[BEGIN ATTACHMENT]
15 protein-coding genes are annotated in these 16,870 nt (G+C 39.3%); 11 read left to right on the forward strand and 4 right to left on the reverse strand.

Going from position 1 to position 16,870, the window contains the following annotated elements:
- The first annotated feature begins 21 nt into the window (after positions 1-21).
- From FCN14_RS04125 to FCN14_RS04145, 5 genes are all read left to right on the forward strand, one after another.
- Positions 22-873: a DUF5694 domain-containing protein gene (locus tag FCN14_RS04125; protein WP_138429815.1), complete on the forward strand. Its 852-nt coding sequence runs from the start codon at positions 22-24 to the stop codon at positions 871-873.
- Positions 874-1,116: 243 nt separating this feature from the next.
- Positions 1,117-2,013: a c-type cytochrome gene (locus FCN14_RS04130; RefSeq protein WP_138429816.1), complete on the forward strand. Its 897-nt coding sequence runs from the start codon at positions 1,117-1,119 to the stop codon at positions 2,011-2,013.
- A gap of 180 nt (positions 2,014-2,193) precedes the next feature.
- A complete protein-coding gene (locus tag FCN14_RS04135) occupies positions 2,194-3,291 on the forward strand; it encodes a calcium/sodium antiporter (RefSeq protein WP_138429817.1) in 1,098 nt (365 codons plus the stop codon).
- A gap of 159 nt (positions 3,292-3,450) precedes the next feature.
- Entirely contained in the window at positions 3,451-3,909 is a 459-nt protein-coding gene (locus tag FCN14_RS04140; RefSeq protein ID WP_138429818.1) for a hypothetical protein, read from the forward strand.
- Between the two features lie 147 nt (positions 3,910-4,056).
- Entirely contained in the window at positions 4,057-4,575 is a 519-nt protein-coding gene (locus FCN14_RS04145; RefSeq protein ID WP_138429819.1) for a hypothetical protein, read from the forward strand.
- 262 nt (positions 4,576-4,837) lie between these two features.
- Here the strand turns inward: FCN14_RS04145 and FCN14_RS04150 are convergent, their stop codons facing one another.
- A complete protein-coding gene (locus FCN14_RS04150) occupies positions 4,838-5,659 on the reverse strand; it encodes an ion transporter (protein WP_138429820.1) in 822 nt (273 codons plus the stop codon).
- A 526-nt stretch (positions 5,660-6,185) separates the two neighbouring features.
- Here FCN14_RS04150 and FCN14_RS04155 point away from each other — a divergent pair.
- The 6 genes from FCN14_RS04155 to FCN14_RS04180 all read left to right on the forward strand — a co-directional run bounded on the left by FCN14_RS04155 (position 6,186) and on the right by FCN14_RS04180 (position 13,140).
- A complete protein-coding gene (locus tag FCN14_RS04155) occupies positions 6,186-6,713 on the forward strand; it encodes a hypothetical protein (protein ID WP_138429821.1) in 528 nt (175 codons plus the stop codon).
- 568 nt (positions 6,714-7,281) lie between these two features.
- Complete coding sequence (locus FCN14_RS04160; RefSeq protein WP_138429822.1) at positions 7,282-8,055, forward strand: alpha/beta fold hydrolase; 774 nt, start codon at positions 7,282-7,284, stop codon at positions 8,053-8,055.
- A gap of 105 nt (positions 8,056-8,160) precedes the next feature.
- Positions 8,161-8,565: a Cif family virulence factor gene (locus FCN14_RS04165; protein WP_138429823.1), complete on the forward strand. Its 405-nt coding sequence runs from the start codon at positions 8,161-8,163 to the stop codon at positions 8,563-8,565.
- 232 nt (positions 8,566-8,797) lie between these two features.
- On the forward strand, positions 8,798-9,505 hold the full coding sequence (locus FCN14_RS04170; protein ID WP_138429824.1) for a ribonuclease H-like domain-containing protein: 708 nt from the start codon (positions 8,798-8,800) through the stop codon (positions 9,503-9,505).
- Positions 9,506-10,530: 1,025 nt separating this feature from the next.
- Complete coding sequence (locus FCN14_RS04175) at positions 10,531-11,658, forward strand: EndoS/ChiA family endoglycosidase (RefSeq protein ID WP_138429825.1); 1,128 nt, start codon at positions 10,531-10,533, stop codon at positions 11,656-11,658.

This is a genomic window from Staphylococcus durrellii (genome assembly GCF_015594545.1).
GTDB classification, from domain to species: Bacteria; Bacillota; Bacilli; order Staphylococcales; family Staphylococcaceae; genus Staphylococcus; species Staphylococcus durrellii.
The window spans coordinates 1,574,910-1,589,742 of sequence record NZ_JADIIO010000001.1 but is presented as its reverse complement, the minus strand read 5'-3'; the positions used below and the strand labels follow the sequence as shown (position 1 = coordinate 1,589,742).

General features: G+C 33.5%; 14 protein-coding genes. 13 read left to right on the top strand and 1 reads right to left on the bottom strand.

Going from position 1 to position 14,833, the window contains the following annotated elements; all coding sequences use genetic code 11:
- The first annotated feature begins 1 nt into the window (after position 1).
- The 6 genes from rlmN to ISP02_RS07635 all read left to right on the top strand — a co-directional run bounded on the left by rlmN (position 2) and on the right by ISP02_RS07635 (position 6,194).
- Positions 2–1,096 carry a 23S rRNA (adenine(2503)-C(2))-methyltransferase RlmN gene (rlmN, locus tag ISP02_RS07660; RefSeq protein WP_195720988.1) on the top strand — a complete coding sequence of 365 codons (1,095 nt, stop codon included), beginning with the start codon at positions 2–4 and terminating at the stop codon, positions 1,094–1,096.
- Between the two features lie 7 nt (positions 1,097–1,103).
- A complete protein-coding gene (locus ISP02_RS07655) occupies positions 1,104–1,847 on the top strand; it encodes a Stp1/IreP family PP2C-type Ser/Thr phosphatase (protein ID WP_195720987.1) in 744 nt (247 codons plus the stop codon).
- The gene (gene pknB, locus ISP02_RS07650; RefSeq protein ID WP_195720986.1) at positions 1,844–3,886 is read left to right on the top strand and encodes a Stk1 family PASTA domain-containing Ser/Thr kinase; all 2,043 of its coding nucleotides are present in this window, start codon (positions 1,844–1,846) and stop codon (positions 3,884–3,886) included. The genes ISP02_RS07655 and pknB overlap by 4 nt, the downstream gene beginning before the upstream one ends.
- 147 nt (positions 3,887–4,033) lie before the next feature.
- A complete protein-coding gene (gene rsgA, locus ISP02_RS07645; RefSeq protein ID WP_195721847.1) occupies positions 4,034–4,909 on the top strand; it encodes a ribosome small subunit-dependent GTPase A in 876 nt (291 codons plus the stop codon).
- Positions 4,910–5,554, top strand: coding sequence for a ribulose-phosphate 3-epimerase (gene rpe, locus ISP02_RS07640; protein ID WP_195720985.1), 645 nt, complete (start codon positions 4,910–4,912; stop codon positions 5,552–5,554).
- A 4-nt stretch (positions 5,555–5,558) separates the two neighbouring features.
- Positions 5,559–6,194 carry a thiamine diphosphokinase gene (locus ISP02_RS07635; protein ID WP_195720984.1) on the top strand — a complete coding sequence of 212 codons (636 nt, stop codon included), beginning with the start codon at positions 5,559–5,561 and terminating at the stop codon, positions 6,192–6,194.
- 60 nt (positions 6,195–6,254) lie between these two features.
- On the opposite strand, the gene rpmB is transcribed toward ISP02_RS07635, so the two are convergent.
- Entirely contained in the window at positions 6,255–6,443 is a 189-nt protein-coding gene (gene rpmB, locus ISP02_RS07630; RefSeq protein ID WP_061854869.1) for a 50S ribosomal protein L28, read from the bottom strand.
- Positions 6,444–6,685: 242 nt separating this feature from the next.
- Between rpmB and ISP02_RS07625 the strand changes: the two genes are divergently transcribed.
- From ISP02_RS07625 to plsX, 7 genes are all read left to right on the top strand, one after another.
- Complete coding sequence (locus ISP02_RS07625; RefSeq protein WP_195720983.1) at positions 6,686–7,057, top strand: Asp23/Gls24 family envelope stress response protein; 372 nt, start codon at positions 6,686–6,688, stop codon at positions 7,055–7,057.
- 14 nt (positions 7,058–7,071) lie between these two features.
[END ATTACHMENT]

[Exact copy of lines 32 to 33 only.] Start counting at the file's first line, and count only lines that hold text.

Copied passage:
General features: G+C 33.5%; 14 protein-coding genes. 13 read left to right on the top strand and 1 reads right to left on the bottom strand.

Going from position 1 to position 14,833, the window contains the following annotated elements; all coding sequences use genetic code 11: